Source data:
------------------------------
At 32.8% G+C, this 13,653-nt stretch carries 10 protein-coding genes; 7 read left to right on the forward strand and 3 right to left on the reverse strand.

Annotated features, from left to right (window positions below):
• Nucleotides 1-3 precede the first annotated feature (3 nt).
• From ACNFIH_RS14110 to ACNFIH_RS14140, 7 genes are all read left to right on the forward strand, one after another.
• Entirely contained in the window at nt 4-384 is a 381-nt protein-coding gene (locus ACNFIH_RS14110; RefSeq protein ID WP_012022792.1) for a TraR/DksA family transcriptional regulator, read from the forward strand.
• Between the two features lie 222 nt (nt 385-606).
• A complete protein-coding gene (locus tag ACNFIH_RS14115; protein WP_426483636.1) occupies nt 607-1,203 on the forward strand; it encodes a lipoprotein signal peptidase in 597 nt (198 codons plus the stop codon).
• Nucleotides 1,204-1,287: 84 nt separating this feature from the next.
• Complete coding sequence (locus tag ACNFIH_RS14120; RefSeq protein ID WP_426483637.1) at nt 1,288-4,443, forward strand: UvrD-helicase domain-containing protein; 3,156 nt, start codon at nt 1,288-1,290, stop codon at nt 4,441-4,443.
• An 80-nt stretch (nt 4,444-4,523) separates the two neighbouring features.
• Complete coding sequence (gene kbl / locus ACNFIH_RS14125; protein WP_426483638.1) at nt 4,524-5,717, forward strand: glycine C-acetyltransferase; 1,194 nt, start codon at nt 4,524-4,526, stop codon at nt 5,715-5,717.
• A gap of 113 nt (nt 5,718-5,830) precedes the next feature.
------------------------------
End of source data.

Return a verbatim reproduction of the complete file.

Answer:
At 32.8% G+C, this 13,653-nt stretch carries 10 protein-coding genes; 7 read left to right on the forward strand and 3 right to left on the reverse strand.

Annotated features, from left to right (window positions below):
• Nucleotides 1-3 precede the first annotated feature (3 nt).
• From ACNFIH_RS14110 to ACNFIH_RS14140, 7 genes are all read left to right on the forward strand, one after another.
• Entirely contained in the window at nt 4-384 is a 381-nt protein-coding gene (locus ACNFIH_RS14110; RefSeq protein ID WP_012022792.1) for a TraR/DksA family transcriptional regulator, read from the forward strand.
• Between the two features lie 222 nt (nt 385-606).
• A complete protein-coding gene (locus tag ACNFIH_RS14115; protein WP_426483636.1) occupies nt 607-1,203 on the forward strand; it encodes a lipoprotein signal peptidase in 597 nt (198 codons plus the stop codon).
• Nucleotides 1,204-1,287: 84 nt separating this feature from the next.
• Complete coding sequence (locus tag ACNFIH_RS14120; RefSeq protein ID WP_426483637.1) at nt 1,288-4,443, forward strand: UvrD-helicase domain-containing protein; 3,156 nt, start codon at nt 1,288-1,290, stop codon at nt 4,441-4,443.
• An 80-nt stretch (nt 4,444-4,523) separates the two neighbouring features.
• Complete coding sequence (gene kbl / locus ACNFIH_RS14125; protein WP_426483638.1) at nt 4,524-5,717, forward strand: glycine C-acetyltransferase; 1,194 nt, start codon at nt 4,524-4,526, stop codon at nt 5,715-5,717.
• A gap of 113 nt (nt 5,718-5,830) precedes the next feature.